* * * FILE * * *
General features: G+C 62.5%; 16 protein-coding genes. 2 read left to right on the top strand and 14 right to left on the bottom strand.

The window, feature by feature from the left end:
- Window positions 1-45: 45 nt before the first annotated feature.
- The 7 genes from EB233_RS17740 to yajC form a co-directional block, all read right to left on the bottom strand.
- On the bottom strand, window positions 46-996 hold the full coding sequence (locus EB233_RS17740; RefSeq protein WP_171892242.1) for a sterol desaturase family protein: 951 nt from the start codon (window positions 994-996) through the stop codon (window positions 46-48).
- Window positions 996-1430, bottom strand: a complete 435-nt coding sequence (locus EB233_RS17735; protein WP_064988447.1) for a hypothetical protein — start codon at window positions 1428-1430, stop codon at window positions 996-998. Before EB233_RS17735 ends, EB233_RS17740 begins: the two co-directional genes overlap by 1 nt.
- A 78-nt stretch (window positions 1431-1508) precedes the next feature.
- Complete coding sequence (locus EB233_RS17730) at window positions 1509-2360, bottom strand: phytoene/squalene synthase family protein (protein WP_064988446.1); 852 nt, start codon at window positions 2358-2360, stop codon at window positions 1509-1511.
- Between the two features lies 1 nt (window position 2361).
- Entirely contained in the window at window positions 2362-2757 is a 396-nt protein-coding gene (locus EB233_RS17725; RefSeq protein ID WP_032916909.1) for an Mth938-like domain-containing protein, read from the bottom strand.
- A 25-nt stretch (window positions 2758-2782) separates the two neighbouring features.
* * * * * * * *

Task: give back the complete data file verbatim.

General features: G+C 62.5%; 16 protein-coding genes. 2 read left to right on the top strand and 14 right to left on the bottom strand.

The window, feature by feature from the left end:
- Window positions 1-45: 45 nt before the first annotated feature.
- The 7 genes from EB233_RS17740 to yajC form a co-directional block, all read right to left on the bottom strand.
- On the bottom strand, window positions 46-996 hold the full coding sequence (locus EB233_RS17740; RefSeq protein WP_171892242.1) for a sterol desaturase family protein: 951 nt from the start codon (window positions 994-996) through the stop codon (window positions 46-48).
- Window positions 996-1430, bottom strand: a complete 435-nt coding sequence (locus EB233_RS17735; protein WP_064988447.1) for a hypothetical protein — start codon at window positions 1428-1430, stop codon at window positions 996-998. Before EB233_RS17735 ends, EB233_RS17740 begins: the two co-directional genes overlap by 1 nt.
- A 78-nt stretch (window positions 1431-1508) precedes the next feature.
- Complete coding sequence (locus EB233_RS17730) at window positions 1509-2360, bottom strand: phytoene/squalene synthase family protein (protein WP_064988446.1); 852 nt, start codon at window positions 2358-2360, stop codon at window positions 1509-1511.
- Between the two features lies 1 nt (window position 2361).
- Entirely contained in the window at window positions 2362-2757 is a 396-nt protein-coding gene (locus EB233_RS17725; RefSeq protein ID WP_032916909.1) for an Mth938-like domain-containing protein, read from the bottom strand.
- A 25-nt stretch (window positions 2758-2782) separates the two neighbouring features.